# Why does $x\sqrt{1-x^2}$ enhance the ability to approximate analytical functions in quantum circuit learning?

In this paper Quantum Circuit Learning they say that the ability of a quantum circuit to approximate a function can be enhanced by terms like $$x\sqrt{1-x^2}$$ ($$x\in[-1,1])$$. Given inputs $$\{x,f(x)\}$$, it aims to approximate an analytical function by a polynomial with higher terms up to the $$N$$th order. the steps are similar to the following:

1. Encoding $$x$$ by constructing a state $$\frac{1}{2^N}\bigotimes_{i=1}^N \left[I+xX_i+\sqrt{1-x^2}Z_i\right]$$

2. Apply a parameterized unitary transformation $$U(\theta)$$.

3. Minimize the cost function by tuning the parameters $$\theta$$ iteratively.

I am a little confused about how can terms like $$x\sqrt{1-x^2}$$ in the polynomial represented by the quantum state can enhance its ability to approximate the function. Maybe it's implemented by introducing nonlinear terms, but I can't find the exact mathematical representation.

Thanks for any help in advance!

The authors might have meant that cross-terms like $$x \sqrt{1-x^2}$$ can improve the ability of the quantum circuit to approximate $$f$$ beyond what could be done with just an $$N$$-th order polynomial.

Using the authors' notation we can write the input state as $$\rho(x) = \sum_k a_k(x) P_k$$ with $$P_k \in \{I, X, Y, Z\}^N$$. Specifically, $$a_I(x) = 1$$, $$a_X(x) = x$$, and $$a_Z(x) = \sqrt{1-x^2}$$, and we define $$a_{PP'}(x) = a_P(x) a_{P'}(x)$$. After applying a parameterized unitary $$U(\theta)$$ and measuring an arbitrary observable we'll have an output of the form $$\hat{f}(x) = \sum_{k } b_{k}(\theta) a_k(x) \tag{1}$$

where $$b_k(\theta)$$ absorbs the components of the observable as well as the action of $$U(\theta)$$. For simplicity lets assume the coefficients $$b_k$$ can be arbitrary. An $$N$$-th order polynomial has the form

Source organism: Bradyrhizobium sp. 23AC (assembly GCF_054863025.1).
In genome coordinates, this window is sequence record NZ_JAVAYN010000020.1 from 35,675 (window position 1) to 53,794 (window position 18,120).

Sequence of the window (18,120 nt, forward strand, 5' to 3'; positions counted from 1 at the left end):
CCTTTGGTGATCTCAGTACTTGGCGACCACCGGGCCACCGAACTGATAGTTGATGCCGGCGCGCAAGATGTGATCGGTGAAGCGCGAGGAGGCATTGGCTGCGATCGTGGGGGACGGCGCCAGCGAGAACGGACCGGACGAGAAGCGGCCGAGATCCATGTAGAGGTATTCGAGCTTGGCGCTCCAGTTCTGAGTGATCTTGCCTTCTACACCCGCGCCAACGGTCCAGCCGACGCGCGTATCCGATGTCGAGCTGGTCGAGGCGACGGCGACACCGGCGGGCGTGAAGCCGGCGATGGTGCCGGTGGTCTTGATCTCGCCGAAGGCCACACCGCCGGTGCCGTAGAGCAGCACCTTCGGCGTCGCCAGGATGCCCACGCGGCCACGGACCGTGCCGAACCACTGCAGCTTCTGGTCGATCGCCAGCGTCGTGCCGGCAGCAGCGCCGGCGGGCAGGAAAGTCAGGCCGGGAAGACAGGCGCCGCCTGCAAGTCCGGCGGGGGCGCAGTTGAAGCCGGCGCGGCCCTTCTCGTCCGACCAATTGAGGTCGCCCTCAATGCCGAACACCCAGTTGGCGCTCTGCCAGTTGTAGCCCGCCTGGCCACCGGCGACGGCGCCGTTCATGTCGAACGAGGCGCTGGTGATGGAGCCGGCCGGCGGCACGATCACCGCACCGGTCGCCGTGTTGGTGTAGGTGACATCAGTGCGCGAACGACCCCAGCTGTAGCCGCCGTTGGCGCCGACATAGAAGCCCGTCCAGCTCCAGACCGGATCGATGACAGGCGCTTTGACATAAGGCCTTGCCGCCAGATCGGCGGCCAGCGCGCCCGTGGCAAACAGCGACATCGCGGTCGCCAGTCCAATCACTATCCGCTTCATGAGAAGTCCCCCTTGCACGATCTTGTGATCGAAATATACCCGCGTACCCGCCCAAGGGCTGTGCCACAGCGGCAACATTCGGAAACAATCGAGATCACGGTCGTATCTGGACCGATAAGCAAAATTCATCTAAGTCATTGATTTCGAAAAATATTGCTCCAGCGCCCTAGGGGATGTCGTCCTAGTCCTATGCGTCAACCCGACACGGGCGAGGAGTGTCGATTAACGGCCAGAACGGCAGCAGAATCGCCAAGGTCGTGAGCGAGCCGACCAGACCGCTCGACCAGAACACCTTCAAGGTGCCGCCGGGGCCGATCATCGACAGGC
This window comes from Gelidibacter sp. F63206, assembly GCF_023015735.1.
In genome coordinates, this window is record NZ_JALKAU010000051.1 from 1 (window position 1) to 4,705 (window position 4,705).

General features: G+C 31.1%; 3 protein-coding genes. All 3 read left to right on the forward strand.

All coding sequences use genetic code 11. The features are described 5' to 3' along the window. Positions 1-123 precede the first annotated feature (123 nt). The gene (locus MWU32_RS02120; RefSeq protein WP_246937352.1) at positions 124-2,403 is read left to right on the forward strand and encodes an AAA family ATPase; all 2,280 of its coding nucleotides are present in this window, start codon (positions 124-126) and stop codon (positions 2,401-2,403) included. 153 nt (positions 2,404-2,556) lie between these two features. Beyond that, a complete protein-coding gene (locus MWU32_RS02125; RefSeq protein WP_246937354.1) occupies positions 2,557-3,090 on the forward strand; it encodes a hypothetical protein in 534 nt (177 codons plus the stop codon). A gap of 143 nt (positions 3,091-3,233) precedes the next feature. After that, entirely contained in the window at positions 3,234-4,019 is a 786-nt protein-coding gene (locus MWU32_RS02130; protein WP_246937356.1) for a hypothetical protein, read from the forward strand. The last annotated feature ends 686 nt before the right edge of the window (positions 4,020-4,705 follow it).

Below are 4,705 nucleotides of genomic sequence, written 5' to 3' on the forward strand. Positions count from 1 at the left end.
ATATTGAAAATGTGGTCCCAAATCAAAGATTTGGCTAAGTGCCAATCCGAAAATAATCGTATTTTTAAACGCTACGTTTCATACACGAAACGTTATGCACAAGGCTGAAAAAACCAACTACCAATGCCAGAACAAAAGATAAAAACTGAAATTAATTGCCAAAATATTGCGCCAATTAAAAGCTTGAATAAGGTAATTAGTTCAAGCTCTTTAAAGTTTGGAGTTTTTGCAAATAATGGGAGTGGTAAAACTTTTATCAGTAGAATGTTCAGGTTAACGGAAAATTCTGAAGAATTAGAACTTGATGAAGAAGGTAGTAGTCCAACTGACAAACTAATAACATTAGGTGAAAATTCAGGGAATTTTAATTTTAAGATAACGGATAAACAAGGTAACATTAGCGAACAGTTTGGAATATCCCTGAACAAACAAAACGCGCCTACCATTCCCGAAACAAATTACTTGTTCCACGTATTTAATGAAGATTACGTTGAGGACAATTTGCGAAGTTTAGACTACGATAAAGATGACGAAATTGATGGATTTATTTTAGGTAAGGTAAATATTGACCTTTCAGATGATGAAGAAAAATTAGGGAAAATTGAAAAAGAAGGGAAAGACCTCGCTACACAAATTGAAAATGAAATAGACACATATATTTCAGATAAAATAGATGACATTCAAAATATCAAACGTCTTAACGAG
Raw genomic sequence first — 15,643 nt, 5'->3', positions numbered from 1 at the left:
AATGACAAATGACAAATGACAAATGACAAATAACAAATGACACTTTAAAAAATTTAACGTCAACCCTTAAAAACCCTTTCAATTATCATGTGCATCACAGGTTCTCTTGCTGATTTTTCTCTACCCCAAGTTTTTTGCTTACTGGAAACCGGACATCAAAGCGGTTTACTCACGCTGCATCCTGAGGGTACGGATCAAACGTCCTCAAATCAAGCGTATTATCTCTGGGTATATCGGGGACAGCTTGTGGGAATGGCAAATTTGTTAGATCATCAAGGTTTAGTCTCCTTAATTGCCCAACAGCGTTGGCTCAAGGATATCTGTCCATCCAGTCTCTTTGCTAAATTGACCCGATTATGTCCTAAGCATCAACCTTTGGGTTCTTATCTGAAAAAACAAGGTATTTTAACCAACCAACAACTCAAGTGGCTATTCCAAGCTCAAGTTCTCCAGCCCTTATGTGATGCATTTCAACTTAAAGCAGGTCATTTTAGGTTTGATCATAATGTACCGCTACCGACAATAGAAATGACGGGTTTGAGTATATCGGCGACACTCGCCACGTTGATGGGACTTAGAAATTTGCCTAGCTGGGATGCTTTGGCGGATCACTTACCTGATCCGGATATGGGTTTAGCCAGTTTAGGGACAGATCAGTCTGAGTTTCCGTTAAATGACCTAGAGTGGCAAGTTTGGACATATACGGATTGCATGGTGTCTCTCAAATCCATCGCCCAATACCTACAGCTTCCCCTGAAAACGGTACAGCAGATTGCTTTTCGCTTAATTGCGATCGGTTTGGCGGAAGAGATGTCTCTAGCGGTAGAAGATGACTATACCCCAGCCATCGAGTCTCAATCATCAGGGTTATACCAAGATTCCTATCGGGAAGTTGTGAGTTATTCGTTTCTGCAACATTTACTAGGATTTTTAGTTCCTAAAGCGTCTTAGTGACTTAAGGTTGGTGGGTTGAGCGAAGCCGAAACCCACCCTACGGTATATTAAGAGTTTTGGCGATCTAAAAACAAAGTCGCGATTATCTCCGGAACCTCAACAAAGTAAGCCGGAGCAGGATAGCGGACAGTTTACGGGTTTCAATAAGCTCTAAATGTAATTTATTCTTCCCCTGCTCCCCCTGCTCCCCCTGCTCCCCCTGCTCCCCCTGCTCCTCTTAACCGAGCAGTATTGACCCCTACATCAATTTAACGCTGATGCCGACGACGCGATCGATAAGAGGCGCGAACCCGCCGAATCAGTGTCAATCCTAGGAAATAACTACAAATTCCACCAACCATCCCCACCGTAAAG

$$g_N(x) = c_0 + c_1 x + c_2 x^2 + \cdots + c_N x^N \tag{2}$$

If we take the case where $$N=2$$, $$g_2(x) = c_0 + c_1 x + c_2 x^2$$ but Eq. (1) contains terms like $$a_{XZ}(x) = x\sqrt{1-x^2}$$ and $$a_{IZ} = \sqrt{1-x^2}$$. Writing $$b_k := b_k(\theta)$$ and rewriting subscripts $$I$$, $$X$$, $$XZ$$, as integers for brevity, the circuit therefore produces functions of the form

\begin{align} \hat{f}(x) &= b_0 + b_1 x + b_2 x^2 + b_3 \sqrt{1-x} + b_4 x\sqrt{1-x^2}\tag{3} \\&= b_0 + b_1 x + b_2x^2 + b_3 \left(1 - \frac{1}{2} x^2 - \frac{1}{8} x^4 +\cdots \right) + b_4 \left(x - \frac{1}{2} x^3 - \frac{1}{8} x^5 +\cdots \right) \tag{4} \\&= (b_0 + b_3) + (b_1 + b_4)x + \left(b_2 - \frac{b_3}{2}\right) x^2 -\frac{b_4}{2}x^3 - \frac{b_3}{8} x^4 + \cdots \tag{5} \end{align}

where I've used the Maclaurin series expansion for $$\sqrt{1-x^2}$$. So this function is strictly more expressive than Eq. (2) as we can recover an arbitrary second order polynomial $$g_2(x)$$ by choosing $$\theta$$ such that $$b_3=b_4=0$$ and $$b_k = c_k$$ otherwise. Conversely, keeping these additional terms might greatly improve the convergence rate (with respect to $$N$$) of $$\hat{f}$$ for approximating certain functions compared to $$g_N$$ (e.g. when $$f(x)$$ contains terms like $$\sqrt{1-x^2}$$).